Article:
With its anti-lobbying clause, the government is going to restrict publicly funded individuals and bodies, including scientists and research groups, participating in public life.
This is not what the government wants to restrict: it wants to restrict gross abuses of funds – councils spending government funding on making self-promotional political material and situations like the defunct charity Kids Company, who spent a lot of the funds on lobbying for more funds rather than actually helping kids.
Some hope the anti-lobbying clause will stop organisations that use public grants to pay for lobbying against the government. (There are, though, also cases of government grants to organisations that make cases that are helpful to government. I’m not sure the clause writers have thought this far.)
Regardless of the intention, the clause places a restriction on everybody who receives government funds, including research bodies. A lot of people, like me, and including some of the harshest critics of the misuses above, think this is ludicrous: society pays for research, and for people to become experts. We want them in public life. But let’s not get too exceptionalist about this: very useful contributions to policy making, and the evidence it draws on, come from advocates, users and providers of services. Why would we want anyone restricted? The government doesn’t really want this either.
So … the government should stop the gross abuses of funds instead of redefining the problem as one of trying to ‘influence policy’. It should ask how it in some cases has ended up giving grant after grant to a body that doesn’t do what it says it will. And leave the question of influencing policy well alone.
The clause is fundamentally not the answer to this issue. So this isn’t a question of clarifying or better defining it. There is no definition of lobbying that would work here: when even the most dispassionate of scientists submit material to a policy consultation, it’s called lobbying by one side and welcomed as information by the other. Even if you think we can just have an exemption for things we like, such as research, there is no easy definition of ‘research’ either and few government departments where that’s not going to present a challenge.
Let’s be totally clear: any restriction of people’s ability to influence parliamentary, government and legal matters will be over-inclusive and inhibit democratic participation. (It is under-inclusive too – this is science speak, for the policy folk – because it only targets one diversion of public funds. It has nothing to say about lobbying the public or a foreign government for example.) It is also practically counterproductive to what government actually wants. So instead of trying to control participation in public life, the government should simply seek to control whether it gives money to organisations that don’t use it for the intended purpose. I pay Jim for chips, Jim gives me a potato, I don’t pay Jim for chips anymore. I don’t try to stop everyone serving potato.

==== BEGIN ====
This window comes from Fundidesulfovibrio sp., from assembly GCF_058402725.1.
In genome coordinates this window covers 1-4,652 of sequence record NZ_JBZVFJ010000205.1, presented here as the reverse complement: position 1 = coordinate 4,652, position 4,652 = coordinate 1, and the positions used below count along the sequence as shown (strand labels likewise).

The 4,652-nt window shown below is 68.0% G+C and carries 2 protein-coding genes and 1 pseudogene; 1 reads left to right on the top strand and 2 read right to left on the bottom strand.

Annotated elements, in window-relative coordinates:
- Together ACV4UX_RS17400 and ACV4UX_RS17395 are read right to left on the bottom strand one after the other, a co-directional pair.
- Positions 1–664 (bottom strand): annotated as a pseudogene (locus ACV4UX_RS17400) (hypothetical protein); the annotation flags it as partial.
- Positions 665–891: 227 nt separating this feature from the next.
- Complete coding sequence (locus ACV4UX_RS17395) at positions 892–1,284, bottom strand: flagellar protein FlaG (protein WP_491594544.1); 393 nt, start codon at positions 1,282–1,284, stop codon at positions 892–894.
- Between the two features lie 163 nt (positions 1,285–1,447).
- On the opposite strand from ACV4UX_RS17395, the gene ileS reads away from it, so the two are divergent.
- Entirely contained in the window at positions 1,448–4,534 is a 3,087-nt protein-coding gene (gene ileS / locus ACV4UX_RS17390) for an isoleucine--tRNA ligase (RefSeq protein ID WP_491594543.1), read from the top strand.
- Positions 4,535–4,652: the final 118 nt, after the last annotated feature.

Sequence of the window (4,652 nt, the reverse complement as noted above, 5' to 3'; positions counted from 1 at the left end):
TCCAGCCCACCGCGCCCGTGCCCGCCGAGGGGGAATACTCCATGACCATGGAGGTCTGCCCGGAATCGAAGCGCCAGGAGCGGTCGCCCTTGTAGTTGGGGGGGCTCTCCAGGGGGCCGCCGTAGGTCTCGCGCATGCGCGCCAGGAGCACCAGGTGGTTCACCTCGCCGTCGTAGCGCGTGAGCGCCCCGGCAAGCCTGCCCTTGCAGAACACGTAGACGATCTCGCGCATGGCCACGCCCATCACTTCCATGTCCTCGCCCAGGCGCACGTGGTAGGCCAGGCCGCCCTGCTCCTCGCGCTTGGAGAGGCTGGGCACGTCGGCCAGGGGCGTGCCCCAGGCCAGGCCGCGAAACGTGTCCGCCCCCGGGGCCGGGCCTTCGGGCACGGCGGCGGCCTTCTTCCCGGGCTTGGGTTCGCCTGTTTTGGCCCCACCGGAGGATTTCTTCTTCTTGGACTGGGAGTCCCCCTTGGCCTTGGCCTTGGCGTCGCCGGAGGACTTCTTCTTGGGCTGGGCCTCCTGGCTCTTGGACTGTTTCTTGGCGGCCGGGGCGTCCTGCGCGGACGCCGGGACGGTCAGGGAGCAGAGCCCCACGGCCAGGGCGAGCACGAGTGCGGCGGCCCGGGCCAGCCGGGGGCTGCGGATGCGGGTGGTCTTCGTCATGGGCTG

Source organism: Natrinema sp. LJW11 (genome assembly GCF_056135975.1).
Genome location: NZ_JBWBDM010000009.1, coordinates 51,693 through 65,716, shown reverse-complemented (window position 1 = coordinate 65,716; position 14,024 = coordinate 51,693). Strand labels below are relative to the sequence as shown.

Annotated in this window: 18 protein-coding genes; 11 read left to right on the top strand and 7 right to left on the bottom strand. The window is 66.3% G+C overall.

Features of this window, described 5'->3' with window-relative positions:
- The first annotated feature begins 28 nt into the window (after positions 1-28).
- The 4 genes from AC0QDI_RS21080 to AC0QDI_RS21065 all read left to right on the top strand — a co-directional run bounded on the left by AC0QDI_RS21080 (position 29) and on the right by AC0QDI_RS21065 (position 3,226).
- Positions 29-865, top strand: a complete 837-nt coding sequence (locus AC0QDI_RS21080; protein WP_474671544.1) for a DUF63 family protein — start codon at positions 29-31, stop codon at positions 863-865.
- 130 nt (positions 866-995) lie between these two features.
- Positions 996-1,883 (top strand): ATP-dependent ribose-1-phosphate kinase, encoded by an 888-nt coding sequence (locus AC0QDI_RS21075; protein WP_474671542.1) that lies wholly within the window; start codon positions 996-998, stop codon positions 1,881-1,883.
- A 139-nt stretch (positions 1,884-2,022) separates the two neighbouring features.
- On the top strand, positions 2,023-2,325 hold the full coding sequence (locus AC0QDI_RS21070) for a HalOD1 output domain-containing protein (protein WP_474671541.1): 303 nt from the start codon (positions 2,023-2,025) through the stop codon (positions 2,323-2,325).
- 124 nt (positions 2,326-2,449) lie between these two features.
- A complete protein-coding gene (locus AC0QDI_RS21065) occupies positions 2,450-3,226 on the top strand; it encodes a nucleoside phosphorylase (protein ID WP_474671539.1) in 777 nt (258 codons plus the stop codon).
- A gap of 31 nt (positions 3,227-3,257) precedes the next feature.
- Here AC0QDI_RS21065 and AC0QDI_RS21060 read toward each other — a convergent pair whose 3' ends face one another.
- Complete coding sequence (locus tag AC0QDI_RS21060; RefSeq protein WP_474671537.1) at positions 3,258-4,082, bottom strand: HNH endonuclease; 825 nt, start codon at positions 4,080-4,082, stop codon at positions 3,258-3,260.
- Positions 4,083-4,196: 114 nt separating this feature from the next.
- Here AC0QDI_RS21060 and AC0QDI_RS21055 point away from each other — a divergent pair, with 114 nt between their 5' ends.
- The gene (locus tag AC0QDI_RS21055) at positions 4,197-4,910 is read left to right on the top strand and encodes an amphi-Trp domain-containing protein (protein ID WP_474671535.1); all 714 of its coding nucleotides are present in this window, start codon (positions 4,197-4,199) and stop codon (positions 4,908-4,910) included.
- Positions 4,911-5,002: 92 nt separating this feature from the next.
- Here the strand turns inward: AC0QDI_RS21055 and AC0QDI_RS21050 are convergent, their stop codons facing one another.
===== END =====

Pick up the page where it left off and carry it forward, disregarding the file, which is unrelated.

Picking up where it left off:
The government should drop the May implementation and consult more on what would really tackle the problem, without causing the collateral damage that will result from extending this clause beyond the services sponsored by the Department for Communities and Local Government.
A Big PS
It’s not okay to say, ah well the clause is dreadful but the government’s not targeting researchers and it will be used sensibly. Its effects won’t just be from formal enforcement. Think on these:
1. Sure, government is not going to come after researchers asking for its money back. But when a researcher’s contribution to a policy discussion is not on message with government’s position, do we imagine this clause won’t be brought into play?
2. When a researcher’s contribution to a policy discussion upsets an advocacy group – on energy, use of animals in research, drugs, NHS funding, IVF, badgers – do we really think this clause won’t be used as the basis for a complaint, which must then be investigated by the relevant government department and the research institution, and defended by the individual? (Think of the senior time one complaint will take up, producing accounts of the hours spent on the funded work versus the time taken on policy work, trying to parse the difference between the conduct of the work and how someone has used it to press a point!)
3. When a government-commissioned researcher provides a report with recommendations that reach further than anticipated, do we think the civil servants won’t have reference to the clause?
4. Participating in policy discussions can be hard, time consuming and intimidating. Finding a reason not to do it is often attractive. Do we think no-one will use this one?
5. Many organisations in receipt of government funding are already anxious not to misstep and provide a reason for that funding to be cut. Do we think they won’t err on the side of caution and apply the rule to their grantees and employees in any way at all? (“In order to protect ourselves from this being really enforced, we must enforce it a little bit ourselves” – we know this logic, it’s always in play.)
6. In every big organisation there are people who want more control over what others do and disagreements between different groups of people. If you’ve worked in one you may have encountered the way that the policy department complains about the activities of the communications department. The clause will be brought into play.
Blog by Tracey Brown.
Published: 18 March 2016, amended 21 March 2016 for clarity